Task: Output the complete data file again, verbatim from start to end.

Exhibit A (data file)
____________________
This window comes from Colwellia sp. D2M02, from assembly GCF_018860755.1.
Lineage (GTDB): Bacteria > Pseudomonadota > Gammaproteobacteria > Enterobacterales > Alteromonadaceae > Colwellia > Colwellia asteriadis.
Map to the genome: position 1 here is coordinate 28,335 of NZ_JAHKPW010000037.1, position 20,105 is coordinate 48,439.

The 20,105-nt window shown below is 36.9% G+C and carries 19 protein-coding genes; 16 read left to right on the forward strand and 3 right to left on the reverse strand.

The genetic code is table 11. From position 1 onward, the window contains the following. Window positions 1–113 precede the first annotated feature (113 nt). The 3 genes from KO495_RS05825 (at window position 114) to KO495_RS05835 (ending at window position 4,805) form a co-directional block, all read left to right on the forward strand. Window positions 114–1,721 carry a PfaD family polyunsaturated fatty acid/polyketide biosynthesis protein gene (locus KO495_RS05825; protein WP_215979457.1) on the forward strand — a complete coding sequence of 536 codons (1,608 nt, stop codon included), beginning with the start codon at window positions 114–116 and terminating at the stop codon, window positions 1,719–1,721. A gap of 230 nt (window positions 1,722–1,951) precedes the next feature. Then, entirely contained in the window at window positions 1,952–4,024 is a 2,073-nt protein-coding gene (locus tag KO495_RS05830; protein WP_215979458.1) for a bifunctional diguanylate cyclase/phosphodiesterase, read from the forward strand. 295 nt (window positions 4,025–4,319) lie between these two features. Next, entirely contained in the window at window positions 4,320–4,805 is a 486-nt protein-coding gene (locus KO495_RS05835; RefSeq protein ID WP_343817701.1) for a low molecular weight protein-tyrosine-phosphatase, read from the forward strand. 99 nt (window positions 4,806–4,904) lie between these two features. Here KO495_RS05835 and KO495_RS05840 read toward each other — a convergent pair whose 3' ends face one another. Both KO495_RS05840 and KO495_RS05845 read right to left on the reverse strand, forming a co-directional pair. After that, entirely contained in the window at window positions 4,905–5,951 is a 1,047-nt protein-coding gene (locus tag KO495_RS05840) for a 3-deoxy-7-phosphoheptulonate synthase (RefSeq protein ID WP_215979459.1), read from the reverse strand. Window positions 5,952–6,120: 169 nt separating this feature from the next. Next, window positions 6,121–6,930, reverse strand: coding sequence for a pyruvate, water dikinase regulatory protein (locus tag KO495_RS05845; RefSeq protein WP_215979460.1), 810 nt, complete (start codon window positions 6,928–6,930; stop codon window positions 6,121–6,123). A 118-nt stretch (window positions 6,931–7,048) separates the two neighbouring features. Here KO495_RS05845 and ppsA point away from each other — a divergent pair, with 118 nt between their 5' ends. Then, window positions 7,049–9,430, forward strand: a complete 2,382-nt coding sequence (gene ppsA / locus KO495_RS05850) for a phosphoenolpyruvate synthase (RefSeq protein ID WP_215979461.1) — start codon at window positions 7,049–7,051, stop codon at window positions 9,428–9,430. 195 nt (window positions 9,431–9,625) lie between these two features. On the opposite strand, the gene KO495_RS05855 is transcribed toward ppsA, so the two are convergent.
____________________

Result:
This window comes from Colwellia sp. D2M02, from assembly GCF_018860755.1.
Lineage (GTDB): Bacteria > Pseudomonadota > Gammaproteobacteria > Enterobacterales > Alteromonadaceae > Colwellia > Colwellia asteriadis.
Map to the genome: position 1 here is coordinate 28,335 of NZ_JAHKPW010000037.1, position 20,105 is coordinate 48,439.

The 20,105-nt window shown below is 36.9% G+C and carries 19 protein-coding genes; 16 read left to right on the forward strand and 3 right to left on the reverse strand.

The genetic code is table 11. From position 1 onward, the window contains the following. Window positions 1–113 precede the first annotated feature (113 nt). The 3 genes from KO495_RS05825 (at window position 114) to KO495_RS05835 (ending at window position 4,805) form a co-directional block, all read left to right on the forward strand. Window positions 114–1,721 carry a PfaD family polyunsaturated fatty acid/polyketide biosynthesis protein gene (locus KO495_RS05825; protein WP_215979457.1) on the forward strand — a complete coding sequence of 536 codons (1,608 nt, stop codon included), beginning with the start codon at window positions 114–116 and terminating at the stop codon, window positions 1,719–1,721. A gap of 230 nt (window positions 1,722–1,951) precedes the next feature. Then, entirely contained in the window at window positions 1,952–4,024 is a 2,073-nt protein-coding gene (locus tag KO495_RS05830; protein WP_215979458.1) for a bifunctional diguanylate cyclase/phosphodiesterase, read from the forward strand. 295 nt (window positions 4,025–4,319) lie between these two features. Next, entirely contained in the window at window positions 4,320–4,805 is a 486-nt protein-coding gene (locus KO495_RS05835; RefSeq protein ID WP_343817701.1) for a low molecular weight protein-tyrosine-phosphatase, read from the forward strand. 99 nt (window positions 4,806–4,904) lie between these two features. Here KO495_RS05835 and KO495_RS05840 read toward each other — a convergent pair whose 3' ends face one another. Both KO495_RS05840 and KO495_RS05845 read right to left on the reverse strand, forming a co-directional pair. After that, entirely contained in the window at window positions 4,905–5,951 is a 1,047-nt protein-coding gene (locus tag KO495_RS05840) for a 3-deoxy-7-phosphoheptulonate synthase (RefSeq protein ID WP_215979459.1), read from the reverse strand. Window positions 5,952–6,120: 169 nt separating this feature from the next. Next, window positions 6,121–6,930, reverse strand: coding sequence for a pyruvate, water dikinase regulatory protein (locus tag KO495_RS05845; RefSeq protein WP_215979460.1), 810 nt, complete (start codon window positions 6,928–6,930; stop codon window positions 6,121–6,123). A 118-nt stretch (window positions 6,931–7,048) separates the two neighbouring features. Here KO495_RS05845 and ppsA point away from each other — a divergent pair, with 118 nt between their 5' ends. Then, window positions 7,049–9,430, forward strand: a complete 2,382-nt coding sequence (gene ppsA / locus KO495_RS05850) for a phosphoenolpyruvate synthase (RefSeq protein ID WP_215979461.1) — start codon at window positions 7,049–7,051, stop codon at window positions 9,428–9,430. 195 nt (window positions 9,431–9,625) lie between these two features. On the opposite strand, the gene KO495_RS05855 is transcribed toward ppsA, so the two are convergent.